An Underhanded Deception, or Was it? Oath, Covenant and Revelation

Gibeonites deceive Joshua



The Old Testament lesson prescribed in the daily office lectionary for today is a passage from the Book of Joshua, Chapter 9:3-21.  In this analysis I have expanded the text to include verses 1and 2 at the beginning and verses 22 thorough 27 at the end.

This passage describes the deceit practiced by the Gibeonites in obtaining a covenant of peace from Joshua which in effect guarantees that the army of Israel will not kill the Gibeonites.  The deceit is accomplished through oral representations and what Melvin Belli,the famous trial lawyer,  liked to call “demonstrative evidence”.  The Gibeonites collected old clothes and stale crusty molded food and used it to support their assertion that they have traveled form a land far, far away and one being a country not in the immediate neighborhood.  It seems the Israelites had received a divine mandate to eliminate all of the peoples other than themselves in the Promised Land and while some of the peoples contrived to resist through physical force the Gibeonites felt a more subtle approach night yield greater fruit.  So they approach the Israelites and their leader Joshua with the argument that they are from another “country” so far away their clothes have become old and worn and their food crusty and moldy on the long trip to see the people of Israel.  The Israelites are skeptical, at first, verse 7 “perhaps you live among us” but after viewing the demonstrative evidence they are convinced that these folk are actually from another country far away and not covered by the Deuteronomic command.  It is worthy to note that the text states the men of Israel “partook of their provisions” and “did not ask direction from the Lord”.   In other words they viewed the evidence, sampled the food and believed making a decision based upon their own senses without requesting spiritual guidance from God.

So Joshua makes peace with them and enters into a covenant.  But as with all lies the truth comes to the fore in three days’ time when word reaches Israel that the Gibeonites were indeed “living among them”   Incensed the army of Israel sets out to set things right and marches on the Gibeonite cities. But “the people of Israel did not kill them, because the leaders of the congregation had “sworn to them by the Lord, the God of Israel” This illustrates the difference between a covenant before God and a contract of men.  In the case of a contract the misrepresentation or fraud of one of the parties can render the contract void, or voidable, whereas a covenant involves someone in addition to the two parties making the deal.  It involves the Lord God.  One does not simply disregard his oath before God and undo a covenant.  He does not do so because of the fear of the wrath of God and second because God is part of the deal.  He signs off on the deal because he wants it that way and once he decides he wants it that way you don’t just back out because the other side has been a bit cavalier with the truth.  And, of course, God would have known all along that the other party was lying. And, therefore he has tacitly approved the deal warts and all.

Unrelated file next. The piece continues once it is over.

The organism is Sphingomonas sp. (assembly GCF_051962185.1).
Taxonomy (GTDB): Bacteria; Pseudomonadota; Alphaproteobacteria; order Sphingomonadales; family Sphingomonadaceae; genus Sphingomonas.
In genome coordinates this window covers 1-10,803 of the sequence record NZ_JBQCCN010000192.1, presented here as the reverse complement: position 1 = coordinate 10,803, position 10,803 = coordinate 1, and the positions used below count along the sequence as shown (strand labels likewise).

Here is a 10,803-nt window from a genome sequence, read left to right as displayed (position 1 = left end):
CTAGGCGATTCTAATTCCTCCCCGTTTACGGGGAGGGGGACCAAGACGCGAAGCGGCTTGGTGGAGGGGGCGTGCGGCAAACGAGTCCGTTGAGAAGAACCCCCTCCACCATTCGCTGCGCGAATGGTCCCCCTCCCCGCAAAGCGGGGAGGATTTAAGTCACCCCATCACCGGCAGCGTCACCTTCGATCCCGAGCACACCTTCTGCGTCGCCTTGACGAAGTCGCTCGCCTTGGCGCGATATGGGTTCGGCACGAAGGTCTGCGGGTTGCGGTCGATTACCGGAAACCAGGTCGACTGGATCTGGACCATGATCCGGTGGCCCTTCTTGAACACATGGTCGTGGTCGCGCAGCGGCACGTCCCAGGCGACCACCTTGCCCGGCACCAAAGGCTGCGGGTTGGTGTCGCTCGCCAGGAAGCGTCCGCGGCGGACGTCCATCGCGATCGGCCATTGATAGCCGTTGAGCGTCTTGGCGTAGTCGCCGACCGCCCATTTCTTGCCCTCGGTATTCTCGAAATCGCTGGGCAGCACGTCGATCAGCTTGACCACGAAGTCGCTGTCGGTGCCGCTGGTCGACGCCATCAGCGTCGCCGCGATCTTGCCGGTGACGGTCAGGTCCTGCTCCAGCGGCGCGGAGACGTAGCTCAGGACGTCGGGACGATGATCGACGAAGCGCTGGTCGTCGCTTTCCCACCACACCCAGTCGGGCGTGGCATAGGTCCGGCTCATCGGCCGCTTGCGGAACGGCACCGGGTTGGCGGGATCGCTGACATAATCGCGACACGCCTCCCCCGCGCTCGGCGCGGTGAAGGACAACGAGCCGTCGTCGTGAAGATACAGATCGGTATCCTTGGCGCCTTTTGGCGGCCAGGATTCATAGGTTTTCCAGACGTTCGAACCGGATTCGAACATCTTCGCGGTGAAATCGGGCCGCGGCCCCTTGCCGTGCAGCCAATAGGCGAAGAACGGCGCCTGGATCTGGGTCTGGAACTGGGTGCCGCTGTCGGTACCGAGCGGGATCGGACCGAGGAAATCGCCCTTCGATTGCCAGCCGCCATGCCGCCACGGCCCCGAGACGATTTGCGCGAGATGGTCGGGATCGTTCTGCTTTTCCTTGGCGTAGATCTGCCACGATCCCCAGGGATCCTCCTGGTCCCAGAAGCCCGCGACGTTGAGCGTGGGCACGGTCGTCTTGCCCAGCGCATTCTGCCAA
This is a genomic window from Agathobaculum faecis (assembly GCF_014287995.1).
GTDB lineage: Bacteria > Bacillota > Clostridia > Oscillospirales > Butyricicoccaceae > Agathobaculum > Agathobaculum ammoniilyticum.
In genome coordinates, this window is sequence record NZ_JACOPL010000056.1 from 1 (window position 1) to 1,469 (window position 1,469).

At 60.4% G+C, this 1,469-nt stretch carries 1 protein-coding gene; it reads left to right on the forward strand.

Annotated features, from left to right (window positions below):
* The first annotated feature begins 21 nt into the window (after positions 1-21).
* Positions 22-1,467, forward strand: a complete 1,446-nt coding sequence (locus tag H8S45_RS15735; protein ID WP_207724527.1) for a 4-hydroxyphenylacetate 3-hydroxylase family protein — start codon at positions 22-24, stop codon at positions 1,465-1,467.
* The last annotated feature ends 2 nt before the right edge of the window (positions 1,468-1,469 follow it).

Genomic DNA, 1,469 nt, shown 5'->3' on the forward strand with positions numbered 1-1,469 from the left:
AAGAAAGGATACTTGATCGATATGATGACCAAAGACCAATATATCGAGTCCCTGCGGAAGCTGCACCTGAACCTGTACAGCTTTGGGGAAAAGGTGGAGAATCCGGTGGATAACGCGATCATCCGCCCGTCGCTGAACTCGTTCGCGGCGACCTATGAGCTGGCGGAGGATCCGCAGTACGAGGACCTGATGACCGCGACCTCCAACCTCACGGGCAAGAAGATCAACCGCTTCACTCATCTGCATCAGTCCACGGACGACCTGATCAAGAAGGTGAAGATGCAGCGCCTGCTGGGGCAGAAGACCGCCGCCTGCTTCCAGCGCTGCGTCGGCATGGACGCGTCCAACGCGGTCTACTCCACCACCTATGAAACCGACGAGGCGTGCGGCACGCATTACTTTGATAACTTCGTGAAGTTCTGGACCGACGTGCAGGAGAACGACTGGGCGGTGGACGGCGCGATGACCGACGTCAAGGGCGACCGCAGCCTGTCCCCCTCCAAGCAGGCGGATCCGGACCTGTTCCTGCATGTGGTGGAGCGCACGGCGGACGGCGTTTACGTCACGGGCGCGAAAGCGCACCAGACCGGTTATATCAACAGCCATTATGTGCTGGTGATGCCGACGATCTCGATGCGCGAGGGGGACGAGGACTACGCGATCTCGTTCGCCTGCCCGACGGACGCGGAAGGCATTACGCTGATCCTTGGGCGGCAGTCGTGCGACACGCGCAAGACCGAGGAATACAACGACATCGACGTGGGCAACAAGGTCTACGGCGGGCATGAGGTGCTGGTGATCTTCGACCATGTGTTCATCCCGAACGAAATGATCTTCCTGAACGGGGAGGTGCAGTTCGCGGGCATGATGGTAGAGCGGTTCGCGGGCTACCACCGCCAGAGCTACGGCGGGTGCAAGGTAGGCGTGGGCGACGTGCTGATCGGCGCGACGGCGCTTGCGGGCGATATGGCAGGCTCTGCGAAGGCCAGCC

What happens next in my mind affirms the divine intent.  The people of Israel “murmur” against the Gibeonites”.  Now murmuring is defined by Webster as “a half suppressed or muttered complaint”.  And here is another thought: the people of Israel were upset with the Gibeonites because they thought they had violated God’s will by working around the Deuteronomic command.  But wait, we just talked about the covenant and how God is a party and if he allows the subterfuge to work perhaps that is his will? Perhaps God became a little tired of all the slaughter in the holy land and realized that his previous command was a trite harsh. A lesson is in here for those of us who presume to want to avenge transgressions against our Lord as if commissioned to do so.  Truth is he is very capable of taking care of himself and he may have something else in mind so careful with the murmuring.

The leaders reminded the people about the oath before God and point out the potential for “wrath” should they lay hands upon these sinners.  And not to stop with theological arguments they added a “sweetener” by suggesting that the people let them live and they can become your laborers: hewers of wood, and drawers of water for all the congregation.

The people mollified Joshua summons the Gibeonites leaders and asks them to explain themselves.  The Gibeonites confess their sin but explain their fear of being slaughtered as their reasoning for the deceit.  They go on to submit themselves to: “do as it seems good and right in your sight.”  Joshua accepts the confession but issues a conditional absolution:  “Now, therefore you are cursed” he says as he delivers them out of the hands of the people of Israel and then he makes “them hewers of wood and drawers of water for the congregation and the altar.”  And here again we see daylight.  Joshua is in effect “forgiving” these people their sin in deceiving and absolving them through a penance of service. Is he altering the Law of Moses by not carrying out its death sentence or simply expanding it to show a compassion coming not from the people of Israel but rather from the living God who is privileged to change his mind and his law as he pleases?

This is reminiscent of someone who comes along much later who as the new Moses restates the Law of Moses in much more expansive terms.  We know him as Jesus.




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